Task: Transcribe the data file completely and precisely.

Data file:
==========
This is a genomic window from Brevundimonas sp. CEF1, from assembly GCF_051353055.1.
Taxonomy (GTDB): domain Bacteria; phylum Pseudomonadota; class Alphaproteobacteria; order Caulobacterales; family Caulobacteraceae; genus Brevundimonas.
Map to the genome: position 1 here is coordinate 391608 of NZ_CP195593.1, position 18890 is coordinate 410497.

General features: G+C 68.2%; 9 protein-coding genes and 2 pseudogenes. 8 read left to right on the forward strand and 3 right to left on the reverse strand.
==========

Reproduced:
This is a genomic window from Brevundimonas sp. CEF1, from assembly GCF_051353055.1.
Taxonomy (GTDB): domain Bacteria; phylum Pseudomonadota; class Alphaproteobacteria; order Caulobacterales; family Caulobacteraceae; genus Brevundimonas.
Map to the genome: position 1 here is coordinate 391608 of NZ_CP195593.1, position 18890 is coordinate 410497.

General features: G+C 68.2%; 9 protein-coding genes and 2 pseudogenes. 8 read left to right on the forward strand and 3 right to left on the reverse strand.